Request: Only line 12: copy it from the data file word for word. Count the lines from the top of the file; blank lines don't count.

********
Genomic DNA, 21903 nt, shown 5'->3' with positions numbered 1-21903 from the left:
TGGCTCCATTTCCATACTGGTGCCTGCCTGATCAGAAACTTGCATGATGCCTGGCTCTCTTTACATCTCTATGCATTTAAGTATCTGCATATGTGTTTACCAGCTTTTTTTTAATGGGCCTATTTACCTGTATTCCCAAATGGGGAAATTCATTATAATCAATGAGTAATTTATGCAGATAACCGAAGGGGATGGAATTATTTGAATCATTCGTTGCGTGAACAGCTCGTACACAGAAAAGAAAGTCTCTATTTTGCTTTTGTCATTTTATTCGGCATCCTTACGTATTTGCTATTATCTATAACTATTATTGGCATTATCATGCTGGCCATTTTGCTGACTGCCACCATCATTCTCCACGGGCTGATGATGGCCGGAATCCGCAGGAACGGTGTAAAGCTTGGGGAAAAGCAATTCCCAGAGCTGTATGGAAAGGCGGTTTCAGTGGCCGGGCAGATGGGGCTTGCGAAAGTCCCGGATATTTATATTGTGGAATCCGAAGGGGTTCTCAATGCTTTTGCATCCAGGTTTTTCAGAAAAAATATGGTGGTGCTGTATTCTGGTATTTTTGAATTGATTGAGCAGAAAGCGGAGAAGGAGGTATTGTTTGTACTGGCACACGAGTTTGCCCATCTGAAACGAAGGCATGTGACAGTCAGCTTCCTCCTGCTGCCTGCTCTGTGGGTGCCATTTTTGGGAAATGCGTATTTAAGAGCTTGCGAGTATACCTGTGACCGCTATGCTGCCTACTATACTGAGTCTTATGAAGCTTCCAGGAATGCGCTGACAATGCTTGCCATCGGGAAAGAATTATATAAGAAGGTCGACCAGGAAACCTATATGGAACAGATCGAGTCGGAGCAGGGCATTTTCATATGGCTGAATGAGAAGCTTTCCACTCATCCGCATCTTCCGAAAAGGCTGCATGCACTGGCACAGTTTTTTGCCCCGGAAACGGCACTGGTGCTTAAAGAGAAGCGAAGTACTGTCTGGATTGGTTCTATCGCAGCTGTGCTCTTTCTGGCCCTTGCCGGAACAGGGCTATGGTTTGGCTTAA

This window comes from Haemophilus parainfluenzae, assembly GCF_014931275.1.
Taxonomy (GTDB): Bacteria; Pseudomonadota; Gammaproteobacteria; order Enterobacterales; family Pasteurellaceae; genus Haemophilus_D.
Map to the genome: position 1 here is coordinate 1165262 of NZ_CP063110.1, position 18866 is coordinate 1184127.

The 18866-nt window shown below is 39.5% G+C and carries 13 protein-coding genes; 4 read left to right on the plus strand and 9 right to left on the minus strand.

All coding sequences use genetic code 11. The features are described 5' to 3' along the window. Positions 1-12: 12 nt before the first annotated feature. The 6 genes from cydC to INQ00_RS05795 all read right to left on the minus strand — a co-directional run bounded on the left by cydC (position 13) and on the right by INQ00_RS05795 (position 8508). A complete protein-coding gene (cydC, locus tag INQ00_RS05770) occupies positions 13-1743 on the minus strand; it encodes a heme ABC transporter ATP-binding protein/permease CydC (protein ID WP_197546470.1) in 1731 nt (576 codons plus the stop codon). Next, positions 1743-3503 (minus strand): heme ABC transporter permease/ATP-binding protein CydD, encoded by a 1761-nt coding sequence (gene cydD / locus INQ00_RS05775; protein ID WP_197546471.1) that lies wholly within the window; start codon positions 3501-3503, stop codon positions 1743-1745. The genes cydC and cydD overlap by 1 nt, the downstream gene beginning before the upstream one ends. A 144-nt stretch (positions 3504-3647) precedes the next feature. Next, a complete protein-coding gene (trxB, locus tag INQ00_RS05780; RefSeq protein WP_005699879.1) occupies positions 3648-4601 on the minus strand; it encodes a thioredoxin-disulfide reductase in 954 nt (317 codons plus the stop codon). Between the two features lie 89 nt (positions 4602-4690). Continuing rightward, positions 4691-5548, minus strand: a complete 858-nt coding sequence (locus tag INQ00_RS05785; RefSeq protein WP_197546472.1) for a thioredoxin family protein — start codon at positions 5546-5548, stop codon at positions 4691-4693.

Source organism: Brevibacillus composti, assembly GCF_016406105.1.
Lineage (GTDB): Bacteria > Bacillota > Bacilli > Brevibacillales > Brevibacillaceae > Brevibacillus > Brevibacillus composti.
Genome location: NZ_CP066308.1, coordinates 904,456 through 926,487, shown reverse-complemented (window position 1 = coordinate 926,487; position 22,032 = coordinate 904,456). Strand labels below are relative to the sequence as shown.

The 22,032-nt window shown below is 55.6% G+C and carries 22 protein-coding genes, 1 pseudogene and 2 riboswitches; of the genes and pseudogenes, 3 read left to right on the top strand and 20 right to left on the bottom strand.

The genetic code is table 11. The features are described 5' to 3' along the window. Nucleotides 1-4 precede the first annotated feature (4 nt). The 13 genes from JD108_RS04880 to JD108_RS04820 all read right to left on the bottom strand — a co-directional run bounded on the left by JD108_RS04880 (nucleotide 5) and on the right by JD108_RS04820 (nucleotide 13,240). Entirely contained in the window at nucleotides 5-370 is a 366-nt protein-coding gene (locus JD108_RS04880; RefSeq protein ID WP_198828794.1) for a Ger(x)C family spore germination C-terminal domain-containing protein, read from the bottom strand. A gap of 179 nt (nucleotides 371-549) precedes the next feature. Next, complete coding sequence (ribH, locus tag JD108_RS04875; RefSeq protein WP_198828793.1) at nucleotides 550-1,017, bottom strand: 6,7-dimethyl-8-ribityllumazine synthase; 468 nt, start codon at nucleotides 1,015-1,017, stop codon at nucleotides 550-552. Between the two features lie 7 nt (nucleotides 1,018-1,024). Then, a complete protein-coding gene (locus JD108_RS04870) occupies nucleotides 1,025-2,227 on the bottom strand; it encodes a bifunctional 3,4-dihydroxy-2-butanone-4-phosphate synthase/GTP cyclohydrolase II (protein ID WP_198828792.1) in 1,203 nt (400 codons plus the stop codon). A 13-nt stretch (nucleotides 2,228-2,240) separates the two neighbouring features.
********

The genetic code is table 11. The features are described 5' to 3' along the window. Nucleotides 1-4 precede the first annotated feature (4 nt). The 13 genes from JD108_RS04880 to JD108_RS04820 all read right to left on the bottom strand — a co-directional run bounded on the left by JD108_RS04880 (nucleotide 5) and on the right by JD108_RS04820 (nucleotide 13,240). Entirely contained in the window at nucleotides 5-370 is a 366-nt protein-coding gene (locus JD108_RS04880; RefSeq protein ID WP_198828794.1) for a Ger(x)C family spore germination C-terminal domain-containing protein, read from the bottom strand. A gap of 179 nt (nucleotides 371-549) precedes the next feature. Next, complete coding sequence (ribH, locus tag JD108_RS04875; RefSeq protein WP_198828793.1) at nucleotides 550-1,017, bottom strand: 6,7-dimethyl-8-ribityllumazine synthase; 468 nt, start codon at nucleotides 1,015-1,017, stop codon at nucleotides 550-552. Between the two features lie 7 nt (nucleotides 1,018-1,024). Then, a complete protein-coding gene (locus JD108_RS04870) occupies nucleotides 1,025-2,227 on the bottom strand; it encodes a bifunctional 3,4-dihydroxy-2-butanone-4-phosphate synthase/GTP cyclohydrolase II (protein ID WP_198828792.1) in 1,203 nt (400 codons plus the stop codon). A 13-nt stretch (nucleotides 2,228-2,240) separates the two neighbouring features.